Author(s): Buers I, Hofnagel O, Ruebel A, Severs NJ, Robenek H
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Abstract Coronary heart disease and stroke, caused by rupture of atherosclerotic plaques in the arterial wall, are the major causes of death in industrialized countries. A key event in the pathogenesis of atherosclerosis is the transformation of smooth muscle cells and in particular of macrophages into foam cells, a result of massive accumulation of lipid droplets. It is well known that the formation of these lipid droplets is a result of the uninhibited uptake of modified lipoproteins by scavenger receptors. However, only more recently has it become apparent that a special set of lipid droplet associated proteins - the PAT protein family (perilipin, adipophilin, TIP47, S3-12 and OXPAT) - is fundamental to the formation, growth, stabilization and functions of lipid droplets. Here we review recent findings and assess the current state of knowledge on lipid droplets and their PAT proteins in atherogenesis.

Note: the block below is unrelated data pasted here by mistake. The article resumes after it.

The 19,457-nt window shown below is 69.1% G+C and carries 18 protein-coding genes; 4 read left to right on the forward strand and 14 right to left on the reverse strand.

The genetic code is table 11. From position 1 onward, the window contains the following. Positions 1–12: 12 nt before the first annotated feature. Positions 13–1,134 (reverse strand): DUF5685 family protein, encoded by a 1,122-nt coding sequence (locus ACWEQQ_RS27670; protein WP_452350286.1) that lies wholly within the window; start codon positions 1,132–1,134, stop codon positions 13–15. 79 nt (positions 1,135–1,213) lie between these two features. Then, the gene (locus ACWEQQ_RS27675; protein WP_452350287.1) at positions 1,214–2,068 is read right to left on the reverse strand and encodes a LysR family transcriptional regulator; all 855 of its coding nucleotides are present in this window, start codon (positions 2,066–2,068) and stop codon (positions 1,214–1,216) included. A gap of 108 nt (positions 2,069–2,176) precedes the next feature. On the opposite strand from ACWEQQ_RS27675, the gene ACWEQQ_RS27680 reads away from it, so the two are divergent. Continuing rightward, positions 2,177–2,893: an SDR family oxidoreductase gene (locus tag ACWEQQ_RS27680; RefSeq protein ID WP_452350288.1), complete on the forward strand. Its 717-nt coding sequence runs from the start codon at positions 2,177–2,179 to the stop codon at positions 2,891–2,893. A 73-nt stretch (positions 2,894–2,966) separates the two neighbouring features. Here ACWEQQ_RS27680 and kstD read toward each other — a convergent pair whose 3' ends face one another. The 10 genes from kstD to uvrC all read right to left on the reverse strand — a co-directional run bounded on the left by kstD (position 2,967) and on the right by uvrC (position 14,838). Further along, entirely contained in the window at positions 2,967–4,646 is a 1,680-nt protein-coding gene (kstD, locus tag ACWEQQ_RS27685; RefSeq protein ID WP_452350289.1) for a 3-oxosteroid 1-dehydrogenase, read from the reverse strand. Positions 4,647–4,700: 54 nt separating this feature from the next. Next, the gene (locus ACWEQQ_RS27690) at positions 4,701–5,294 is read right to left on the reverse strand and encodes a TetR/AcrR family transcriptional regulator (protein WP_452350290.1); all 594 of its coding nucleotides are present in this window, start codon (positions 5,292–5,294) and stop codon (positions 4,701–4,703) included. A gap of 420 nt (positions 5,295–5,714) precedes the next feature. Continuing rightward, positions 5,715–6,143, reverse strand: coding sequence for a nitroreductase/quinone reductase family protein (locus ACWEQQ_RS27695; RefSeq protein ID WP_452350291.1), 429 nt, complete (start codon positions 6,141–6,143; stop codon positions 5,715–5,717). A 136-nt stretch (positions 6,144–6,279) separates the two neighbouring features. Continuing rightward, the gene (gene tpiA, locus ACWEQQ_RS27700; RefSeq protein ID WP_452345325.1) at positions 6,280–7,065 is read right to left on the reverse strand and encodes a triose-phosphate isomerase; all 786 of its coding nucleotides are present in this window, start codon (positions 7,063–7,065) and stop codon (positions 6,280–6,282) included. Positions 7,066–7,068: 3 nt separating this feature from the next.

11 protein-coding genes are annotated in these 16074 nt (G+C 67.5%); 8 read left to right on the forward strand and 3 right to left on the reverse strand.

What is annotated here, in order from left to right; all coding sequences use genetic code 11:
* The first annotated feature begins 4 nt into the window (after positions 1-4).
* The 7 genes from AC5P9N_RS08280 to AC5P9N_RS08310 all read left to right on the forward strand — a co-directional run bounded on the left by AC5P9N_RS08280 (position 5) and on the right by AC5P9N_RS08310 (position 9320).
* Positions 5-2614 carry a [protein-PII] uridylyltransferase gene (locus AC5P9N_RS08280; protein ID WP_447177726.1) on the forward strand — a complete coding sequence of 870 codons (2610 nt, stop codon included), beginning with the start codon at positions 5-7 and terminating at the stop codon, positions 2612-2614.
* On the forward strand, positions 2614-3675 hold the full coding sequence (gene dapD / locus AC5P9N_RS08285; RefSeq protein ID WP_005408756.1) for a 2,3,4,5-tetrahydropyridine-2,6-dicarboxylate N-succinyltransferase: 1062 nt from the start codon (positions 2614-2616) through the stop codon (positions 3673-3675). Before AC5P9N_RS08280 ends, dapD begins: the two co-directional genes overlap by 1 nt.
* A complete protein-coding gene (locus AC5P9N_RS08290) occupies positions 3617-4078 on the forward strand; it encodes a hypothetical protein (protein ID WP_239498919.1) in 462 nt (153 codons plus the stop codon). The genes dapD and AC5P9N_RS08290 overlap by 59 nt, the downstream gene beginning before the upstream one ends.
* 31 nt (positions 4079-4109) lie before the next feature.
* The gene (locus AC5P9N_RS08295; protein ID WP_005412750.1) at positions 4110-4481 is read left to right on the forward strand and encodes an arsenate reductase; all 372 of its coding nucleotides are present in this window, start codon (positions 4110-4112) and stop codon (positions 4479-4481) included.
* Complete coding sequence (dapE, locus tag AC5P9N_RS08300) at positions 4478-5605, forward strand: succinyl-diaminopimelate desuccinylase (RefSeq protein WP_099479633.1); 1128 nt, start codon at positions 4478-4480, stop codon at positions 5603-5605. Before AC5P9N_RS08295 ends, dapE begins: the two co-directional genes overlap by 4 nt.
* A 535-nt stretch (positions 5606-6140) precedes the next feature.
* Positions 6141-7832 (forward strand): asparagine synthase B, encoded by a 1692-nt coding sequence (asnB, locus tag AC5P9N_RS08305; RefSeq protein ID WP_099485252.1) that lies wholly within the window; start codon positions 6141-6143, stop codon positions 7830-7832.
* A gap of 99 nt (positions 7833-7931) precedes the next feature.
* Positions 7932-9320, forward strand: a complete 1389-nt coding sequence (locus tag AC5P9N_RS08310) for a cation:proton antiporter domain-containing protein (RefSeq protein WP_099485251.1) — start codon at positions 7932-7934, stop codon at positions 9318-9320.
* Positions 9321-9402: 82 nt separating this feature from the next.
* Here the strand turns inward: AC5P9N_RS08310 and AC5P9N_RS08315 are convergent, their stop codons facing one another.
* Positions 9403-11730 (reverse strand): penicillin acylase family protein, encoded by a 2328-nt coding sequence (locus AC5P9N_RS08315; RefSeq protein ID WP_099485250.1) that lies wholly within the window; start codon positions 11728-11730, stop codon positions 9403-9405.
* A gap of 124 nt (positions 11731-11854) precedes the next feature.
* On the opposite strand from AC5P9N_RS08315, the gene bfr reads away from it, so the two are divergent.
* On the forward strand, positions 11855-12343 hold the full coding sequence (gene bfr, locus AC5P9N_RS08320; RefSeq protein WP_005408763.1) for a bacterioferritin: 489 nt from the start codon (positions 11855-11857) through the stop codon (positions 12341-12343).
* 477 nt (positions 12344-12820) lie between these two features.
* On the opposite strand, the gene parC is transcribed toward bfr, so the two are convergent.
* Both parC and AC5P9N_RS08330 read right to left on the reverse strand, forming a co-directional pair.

This article was published in Histol Histopathol
and referenced in Journal of Cell Science & Therapy